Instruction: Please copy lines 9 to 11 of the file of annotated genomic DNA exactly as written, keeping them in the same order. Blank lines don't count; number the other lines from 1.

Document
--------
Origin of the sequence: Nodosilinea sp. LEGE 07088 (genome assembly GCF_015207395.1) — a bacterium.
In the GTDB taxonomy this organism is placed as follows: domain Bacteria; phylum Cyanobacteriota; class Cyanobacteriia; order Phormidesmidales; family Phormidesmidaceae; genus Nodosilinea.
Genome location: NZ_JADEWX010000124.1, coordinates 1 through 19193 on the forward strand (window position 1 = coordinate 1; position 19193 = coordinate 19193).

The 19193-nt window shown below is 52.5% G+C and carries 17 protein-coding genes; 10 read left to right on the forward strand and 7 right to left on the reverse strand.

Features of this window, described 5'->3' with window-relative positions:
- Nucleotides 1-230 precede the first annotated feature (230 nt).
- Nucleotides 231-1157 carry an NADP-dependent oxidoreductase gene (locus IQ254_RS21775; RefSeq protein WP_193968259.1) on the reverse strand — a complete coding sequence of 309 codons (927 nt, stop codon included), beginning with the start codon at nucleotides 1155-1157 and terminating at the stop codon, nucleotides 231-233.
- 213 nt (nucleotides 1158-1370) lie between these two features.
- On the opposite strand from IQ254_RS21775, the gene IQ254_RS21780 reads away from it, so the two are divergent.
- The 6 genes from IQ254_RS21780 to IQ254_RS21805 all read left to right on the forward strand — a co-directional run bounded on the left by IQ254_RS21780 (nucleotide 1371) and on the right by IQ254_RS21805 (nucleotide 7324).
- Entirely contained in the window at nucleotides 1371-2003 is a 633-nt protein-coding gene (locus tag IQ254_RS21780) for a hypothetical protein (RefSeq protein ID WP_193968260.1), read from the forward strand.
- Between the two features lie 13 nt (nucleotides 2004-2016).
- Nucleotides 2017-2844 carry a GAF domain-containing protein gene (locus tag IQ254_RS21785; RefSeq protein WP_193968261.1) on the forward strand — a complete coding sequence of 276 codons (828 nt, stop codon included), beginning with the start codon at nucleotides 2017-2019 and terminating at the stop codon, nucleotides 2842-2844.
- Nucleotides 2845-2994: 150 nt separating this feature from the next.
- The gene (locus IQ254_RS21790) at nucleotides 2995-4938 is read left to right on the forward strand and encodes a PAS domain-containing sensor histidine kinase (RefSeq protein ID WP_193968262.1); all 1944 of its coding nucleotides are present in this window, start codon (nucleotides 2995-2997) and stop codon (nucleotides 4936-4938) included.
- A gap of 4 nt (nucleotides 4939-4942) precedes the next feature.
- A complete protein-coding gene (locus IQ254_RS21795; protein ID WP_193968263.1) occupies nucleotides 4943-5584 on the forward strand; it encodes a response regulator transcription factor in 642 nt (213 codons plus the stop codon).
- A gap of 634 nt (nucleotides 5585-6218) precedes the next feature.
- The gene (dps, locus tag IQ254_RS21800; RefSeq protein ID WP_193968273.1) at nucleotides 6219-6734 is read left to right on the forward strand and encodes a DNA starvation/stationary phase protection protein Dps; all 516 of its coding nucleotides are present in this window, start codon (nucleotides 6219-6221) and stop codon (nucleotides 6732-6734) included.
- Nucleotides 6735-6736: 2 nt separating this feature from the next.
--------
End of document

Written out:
- On the opposite strand from IQ254_RS21775, the gene IQ254_RS21780 reads away from it, so the two are divergent.
- The 6 genes from IQ254_RS21780 to IQ254_RS21805 all read left to right on the forward strand — a co-directional run bounded on the left by IQ254_RS21780 (nucleotide 1371) and on the right by IQ254_RS21805 (nucleotide 7324).
- Entirely contained in the window at nucleotides 1371-2003 is a 633-nt protein-coding gene (locus tag IQ254_RS21780) for a hypothetical protein (RefSeq protein ID WP_193968260.1), read from the forward strand.